Departing county clerk Bob Delaney has skidded on thin financial ice the last couple of years.
He pulled his house out of foreclosure proceedings but still faces legal action from Commerce Bank over a bad debt of about $90,000.
Last October, Commerce Bank directed the county to deduct from his wages.
The bank sued Delaney and wife Janet in August 2011, claiming they owed $59,342.97 on a promissory note.
Commerce alleged it made a demand for payment and the Delaneys refused.
The bank claimed interest at 8.69 percent and legal fees.
In December 2011, bank lawyer Jeanine Armstrong of St. Louis and the Delaneys filed a “consent judgment” of $80,101.78.
Despite its title, the document doesn’t bear the signature of a judge.
In January 2012, JP Morgan Chase Bank filed a complaint to foreclose a mortgage on the Delaney home at 48 Woodford Way in Collinsville.
The bank claimed a balance due of $198,962.14, on a $202,000 loan it issued in 2002.
The bank alleged the Delaneys hadn’t made a payment since the previous March.
The Delaneys fixed the problem, and the bank dismissed the complaint in May 2012.
Fair market value of the home is $234,195, according to county records. The Delaneys paid $5,124.98 in taxes last year (for the year 2011). Their tax bill for 2012 decreased by $166.16 to $4,958.82, and is due by August.
Meanwhile, the consent judgment with Commerce Bank hadn’t panned out.
In April 2012, the bank served a citation notice on the Bank of O’Fallon to discover and freeze Delaney’s assets.
Commerce Bank calculated the balance due at $82,427.07.
The Bank of O’Fallon found nothing to freeze, however, for the checking account showed a negative balance and the Delaneys owed $22,075.84 on loans there.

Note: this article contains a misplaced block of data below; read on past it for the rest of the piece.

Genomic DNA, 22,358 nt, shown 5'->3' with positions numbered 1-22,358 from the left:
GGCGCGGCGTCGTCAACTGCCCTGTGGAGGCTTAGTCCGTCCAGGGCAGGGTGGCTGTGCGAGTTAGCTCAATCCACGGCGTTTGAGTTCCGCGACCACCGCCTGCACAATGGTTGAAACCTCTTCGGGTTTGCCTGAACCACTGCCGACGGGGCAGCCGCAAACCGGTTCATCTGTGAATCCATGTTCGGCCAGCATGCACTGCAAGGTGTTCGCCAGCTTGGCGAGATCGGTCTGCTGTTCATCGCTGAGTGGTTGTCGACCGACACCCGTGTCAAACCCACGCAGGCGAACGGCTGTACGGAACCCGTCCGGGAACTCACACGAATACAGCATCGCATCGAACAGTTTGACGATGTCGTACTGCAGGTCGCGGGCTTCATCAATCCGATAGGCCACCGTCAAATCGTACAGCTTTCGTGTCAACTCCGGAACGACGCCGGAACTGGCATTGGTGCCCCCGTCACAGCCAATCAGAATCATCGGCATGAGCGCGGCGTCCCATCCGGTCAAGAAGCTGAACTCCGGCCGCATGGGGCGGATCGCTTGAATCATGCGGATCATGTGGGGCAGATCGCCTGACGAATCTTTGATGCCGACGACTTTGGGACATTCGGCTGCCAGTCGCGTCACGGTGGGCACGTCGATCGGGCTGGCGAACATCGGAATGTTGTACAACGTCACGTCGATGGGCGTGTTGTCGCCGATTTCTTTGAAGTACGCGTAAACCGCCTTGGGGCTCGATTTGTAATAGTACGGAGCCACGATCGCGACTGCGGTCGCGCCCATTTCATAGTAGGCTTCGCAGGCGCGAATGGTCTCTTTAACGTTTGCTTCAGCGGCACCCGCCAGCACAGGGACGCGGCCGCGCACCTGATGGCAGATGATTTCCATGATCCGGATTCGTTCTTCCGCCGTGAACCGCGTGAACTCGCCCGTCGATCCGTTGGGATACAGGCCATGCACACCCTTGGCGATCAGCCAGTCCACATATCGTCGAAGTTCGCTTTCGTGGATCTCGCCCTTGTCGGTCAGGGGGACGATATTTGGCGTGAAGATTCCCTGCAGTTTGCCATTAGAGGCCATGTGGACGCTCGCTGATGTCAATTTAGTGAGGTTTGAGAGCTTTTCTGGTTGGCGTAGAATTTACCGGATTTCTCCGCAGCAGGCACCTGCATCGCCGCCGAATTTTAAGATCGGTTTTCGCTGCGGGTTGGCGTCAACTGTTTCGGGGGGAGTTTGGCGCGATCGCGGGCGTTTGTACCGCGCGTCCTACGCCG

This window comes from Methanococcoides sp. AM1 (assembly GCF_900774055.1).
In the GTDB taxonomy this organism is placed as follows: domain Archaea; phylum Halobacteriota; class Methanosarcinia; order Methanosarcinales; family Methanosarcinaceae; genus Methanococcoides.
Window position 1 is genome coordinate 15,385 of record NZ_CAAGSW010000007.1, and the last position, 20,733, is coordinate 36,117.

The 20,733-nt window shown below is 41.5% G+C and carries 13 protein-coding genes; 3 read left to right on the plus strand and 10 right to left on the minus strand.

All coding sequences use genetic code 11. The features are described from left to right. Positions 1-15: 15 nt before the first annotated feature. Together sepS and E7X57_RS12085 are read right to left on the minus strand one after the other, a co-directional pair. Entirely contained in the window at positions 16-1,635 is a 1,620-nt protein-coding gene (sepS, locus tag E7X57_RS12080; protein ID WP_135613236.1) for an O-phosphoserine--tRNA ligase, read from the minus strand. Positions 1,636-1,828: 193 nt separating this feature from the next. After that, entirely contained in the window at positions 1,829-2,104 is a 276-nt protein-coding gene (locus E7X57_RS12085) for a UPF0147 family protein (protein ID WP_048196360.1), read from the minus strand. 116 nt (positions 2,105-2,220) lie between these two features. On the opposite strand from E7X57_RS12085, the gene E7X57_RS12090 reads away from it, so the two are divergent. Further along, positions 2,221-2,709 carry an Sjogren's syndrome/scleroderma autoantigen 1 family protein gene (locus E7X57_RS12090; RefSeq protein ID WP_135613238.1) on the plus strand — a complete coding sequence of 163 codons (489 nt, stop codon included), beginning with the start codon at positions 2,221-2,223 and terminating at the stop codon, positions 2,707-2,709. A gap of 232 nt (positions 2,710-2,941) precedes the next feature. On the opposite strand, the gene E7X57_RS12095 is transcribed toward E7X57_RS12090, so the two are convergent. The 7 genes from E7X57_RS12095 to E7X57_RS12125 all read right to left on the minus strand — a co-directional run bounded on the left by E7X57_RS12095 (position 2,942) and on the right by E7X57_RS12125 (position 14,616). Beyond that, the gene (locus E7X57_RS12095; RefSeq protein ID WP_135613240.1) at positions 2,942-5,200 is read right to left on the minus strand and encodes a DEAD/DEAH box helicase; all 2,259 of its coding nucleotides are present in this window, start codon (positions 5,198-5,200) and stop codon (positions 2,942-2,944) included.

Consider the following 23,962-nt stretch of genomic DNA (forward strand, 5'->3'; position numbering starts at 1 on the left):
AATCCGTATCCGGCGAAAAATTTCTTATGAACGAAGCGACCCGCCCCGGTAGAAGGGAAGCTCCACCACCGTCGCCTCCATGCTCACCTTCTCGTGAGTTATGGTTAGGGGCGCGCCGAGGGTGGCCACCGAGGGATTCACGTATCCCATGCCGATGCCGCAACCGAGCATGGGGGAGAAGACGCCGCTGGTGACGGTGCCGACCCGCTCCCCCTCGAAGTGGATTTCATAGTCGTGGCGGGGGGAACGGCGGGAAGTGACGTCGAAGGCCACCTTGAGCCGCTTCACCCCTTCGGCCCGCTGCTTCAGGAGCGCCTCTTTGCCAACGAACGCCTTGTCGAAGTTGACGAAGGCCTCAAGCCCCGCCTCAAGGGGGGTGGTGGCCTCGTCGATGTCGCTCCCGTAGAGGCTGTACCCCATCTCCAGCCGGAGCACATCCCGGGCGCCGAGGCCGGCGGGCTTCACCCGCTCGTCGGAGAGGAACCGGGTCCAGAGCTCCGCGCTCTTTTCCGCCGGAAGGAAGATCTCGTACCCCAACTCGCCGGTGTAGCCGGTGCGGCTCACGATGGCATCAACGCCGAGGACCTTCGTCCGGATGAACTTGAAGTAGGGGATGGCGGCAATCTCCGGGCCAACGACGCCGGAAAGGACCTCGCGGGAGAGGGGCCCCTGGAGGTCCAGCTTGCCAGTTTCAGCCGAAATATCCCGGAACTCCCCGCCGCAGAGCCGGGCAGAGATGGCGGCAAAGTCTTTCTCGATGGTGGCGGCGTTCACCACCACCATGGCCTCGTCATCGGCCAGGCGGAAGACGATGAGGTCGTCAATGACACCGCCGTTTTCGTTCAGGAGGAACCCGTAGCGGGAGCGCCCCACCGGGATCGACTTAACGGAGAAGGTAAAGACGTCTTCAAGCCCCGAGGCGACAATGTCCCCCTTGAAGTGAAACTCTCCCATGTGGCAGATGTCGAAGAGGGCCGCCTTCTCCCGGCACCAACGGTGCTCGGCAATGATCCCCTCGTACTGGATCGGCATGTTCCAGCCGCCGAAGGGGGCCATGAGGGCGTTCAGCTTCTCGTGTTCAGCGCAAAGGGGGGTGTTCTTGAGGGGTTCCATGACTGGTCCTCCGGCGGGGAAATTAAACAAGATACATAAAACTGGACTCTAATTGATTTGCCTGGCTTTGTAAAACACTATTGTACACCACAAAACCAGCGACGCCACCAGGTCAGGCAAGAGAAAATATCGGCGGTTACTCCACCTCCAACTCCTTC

Circuit Judge Ellen Dauber set a hearing on the citation in May 2012, but Commerce Bank sent no lawyer and Dauber dismissed the citation.
On Oct. 12, Commerce Bank filed a wage deduction notice with the county.
The bank calculated the balance due at $85,340.92.
The notice didn’t specify the amount of the deduction but provided two formulas that the county could apply.
Nothing further happened in the case until June 17, when bank lawyer Gary Underwood of St. Louis filed a document that clerks docketed as “answer/interrogatories.”
Clerks sent the document to an image scanner, and it was not available to the public when Delaney resigned on June 19.
His resignation followed a report based on an investigation by an Equal Employment Opportunity Commission officer, which according to local media reports, said Delaney drank on the job, made racial slurs and instilled fear in his employees.
The investigation was prompted by the firing of deputy clerk Laura Romero on May 15. She filed suit the next day.
Delaney told the St. Louis Post Dispatch that the employee’s suit was “bogus” and that there was nothing in the investigator’s report that would substantiate the fired worker’s claims.